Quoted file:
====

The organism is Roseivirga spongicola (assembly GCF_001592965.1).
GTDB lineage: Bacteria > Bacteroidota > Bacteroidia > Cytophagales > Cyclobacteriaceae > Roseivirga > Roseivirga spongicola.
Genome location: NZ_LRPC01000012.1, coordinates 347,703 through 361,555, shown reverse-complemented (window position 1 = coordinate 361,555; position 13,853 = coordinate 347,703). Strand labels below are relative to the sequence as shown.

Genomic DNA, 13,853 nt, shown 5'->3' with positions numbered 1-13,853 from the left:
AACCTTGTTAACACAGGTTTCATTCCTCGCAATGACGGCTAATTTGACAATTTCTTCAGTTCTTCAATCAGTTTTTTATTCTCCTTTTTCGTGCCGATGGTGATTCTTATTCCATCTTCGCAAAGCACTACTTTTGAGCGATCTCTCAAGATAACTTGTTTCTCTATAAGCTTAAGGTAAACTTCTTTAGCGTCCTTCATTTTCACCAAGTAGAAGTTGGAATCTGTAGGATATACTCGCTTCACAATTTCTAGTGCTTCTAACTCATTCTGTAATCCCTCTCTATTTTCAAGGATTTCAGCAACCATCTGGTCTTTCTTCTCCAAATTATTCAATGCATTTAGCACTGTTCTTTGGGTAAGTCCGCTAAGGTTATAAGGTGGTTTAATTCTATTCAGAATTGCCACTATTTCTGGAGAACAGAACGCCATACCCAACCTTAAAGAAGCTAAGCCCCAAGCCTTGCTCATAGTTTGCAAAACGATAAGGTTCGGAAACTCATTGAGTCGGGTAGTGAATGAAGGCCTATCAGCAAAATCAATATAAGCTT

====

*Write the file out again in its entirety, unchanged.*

The organism is Roseivirga spongicola (assembly GCF_001592965.1).
GTDB lineage: Bacteria > Bacteroidota > Bacteroidia > Cytophagales > Cyclobacteriaceae > Roseivirga > Roseivirga spongicola.
Genome location: NZ_LRPC01000012.1, coordinates 347,703 through 361,555, shown reverse-complemented (window position 1 = coordinate 361,555; position 13,853 = coordinate 347,703). Strand labels below are relative to the sequence as shown.

Genomic DNA, 13,853 nt, shown 5'->3' with positions numbered 1-13,853 from the left:
AACCTTGTTAACACAGGTTTCATTCCTCGCAATGACGGCTAATTTGACAATTTCTTCAGTTCTTCAATCAGTTTTTTATTCTCCTTTTTCGTGCCGATGGTGATTCTTATTCCATCTTCGCAAAGCACTACTTTTGAGCGATCTCTCAAGATAACTTGTTTCTCTATAAGCTTAAGGTAAACTTCTTTAGCGTCCTTCATTTTCACCAAGTAGAAGTTGGAATCTGTAGGATATACTCGCTTCACAATTTCTAGTGCTTCTAACTCATTCTGTAATCCCTCTCTATTTTCAAGGATTTCAGCAACCATCTGGTCTTTCTTCTCCAAATTATTCAATGCATTTAGCACTGTTCTTTGGGTAAGTCCGCTAAGGTTATAAGGTGGTTTAATTCTATTCAGAATTGCCACTATTTCTGGAGAACAGAACGCCATACCCAACCTTAAAGAAGCTAAGCCCCAAGCCTTGCTCATAGTTTGCAAAACGATAAGGTTCGGAAACTCATTGAGTCGGGTAGTGAATGAAGGCCTATCAGCAAAATCAATATAAGCTT